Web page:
Maybe you’re interviewing for an opportunity.
Perhaps you’re speaking with your boss, or sitting down for a meal with your family.
Or, maybe you’re catching up with a friend.
Regardless of the situation, chances are you answer other people’s questions from time to time. This is where the STAR method may come in.
What Does the STAR Method of Communication Entail?
STAR is an acronym that stands for Situation Task Action Result.
Sounds self-explanatory, right?
Not quite. The STAR method of communication includes:
Discussing the Situation.
Briefly set the tone for the conversation. Include enough detail to clarify the stakes for everyone involved.
Example: An interviewer asks if you’ve ever had to work under pressure. You state that in the recent past, your team had just 24 hours to create a compelling presentation for a nitpicky client.
Describing the Task.
Share what role you (and others) might have played in the situation.
Example: You were in charge of keeping your team on schedule.
Sharing the Action.
Disclose the actions you took to complete the abovementioned task. Be sure to justify each one.
Example: You tracked your team’s progress every couple of hours. In addition, you gently redirected the conversation when your colleagues went off-topic. This helped you meet your tight deadline.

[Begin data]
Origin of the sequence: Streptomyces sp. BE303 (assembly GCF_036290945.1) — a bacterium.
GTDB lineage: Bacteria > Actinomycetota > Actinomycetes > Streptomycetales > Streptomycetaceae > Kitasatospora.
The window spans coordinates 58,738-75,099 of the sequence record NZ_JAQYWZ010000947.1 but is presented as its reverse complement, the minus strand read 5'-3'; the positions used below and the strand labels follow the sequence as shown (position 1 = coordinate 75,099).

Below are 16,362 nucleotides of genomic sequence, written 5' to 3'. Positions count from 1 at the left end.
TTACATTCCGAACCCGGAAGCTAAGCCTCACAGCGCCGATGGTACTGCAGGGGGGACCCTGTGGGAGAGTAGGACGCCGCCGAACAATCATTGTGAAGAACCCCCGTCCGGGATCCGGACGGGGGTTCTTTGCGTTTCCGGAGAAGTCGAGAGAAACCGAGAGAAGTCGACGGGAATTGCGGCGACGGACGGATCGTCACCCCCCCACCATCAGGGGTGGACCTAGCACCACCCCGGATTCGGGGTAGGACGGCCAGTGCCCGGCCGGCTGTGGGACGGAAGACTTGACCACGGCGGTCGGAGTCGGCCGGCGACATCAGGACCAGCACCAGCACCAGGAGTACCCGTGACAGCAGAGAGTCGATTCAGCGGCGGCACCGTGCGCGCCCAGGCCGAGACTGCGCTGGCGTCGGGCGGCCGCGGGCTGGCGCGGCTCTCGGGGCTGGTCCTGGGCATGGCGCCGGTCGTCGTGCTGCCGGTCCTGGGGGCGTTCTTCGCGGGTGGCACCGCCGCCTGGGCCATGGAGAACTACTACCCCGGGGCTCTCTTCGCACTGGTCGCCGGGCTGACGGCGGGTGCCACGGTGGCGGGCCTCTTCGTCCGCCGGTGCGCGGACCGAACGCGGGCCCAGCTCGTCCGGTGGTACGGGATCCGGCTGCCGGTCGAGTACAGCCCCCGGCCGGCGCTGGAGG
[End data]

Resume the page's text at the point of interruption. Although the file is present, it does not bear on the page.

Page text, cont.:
Summarizing the Result.
Describe the outcome of the situation, including what you learned along the way.
Example: You and your team completed the presentation on-time and impressed your client. They decided to renew their contract with your company for another year.
Though you’ll want the conversation to flow naturally, the STAR method can add a sense of structure around the idea you hope to convey.
What Is the Goal of the STAR Method?
We used the word “structure” in the last section.
Structure is the overarching goal of the STAR method of communication.
When you’re answering questions with a story, that sense of structure is key. Providing just enough context will help you with this. So will highlighting the stakes of the situation, and offering a clear takeaway.
The idea here is to make sure every story you tell has a concrete beginning, middle, and end. There’s no need to overthink this communication method—but you’ll certainly want to consider it moving forward.
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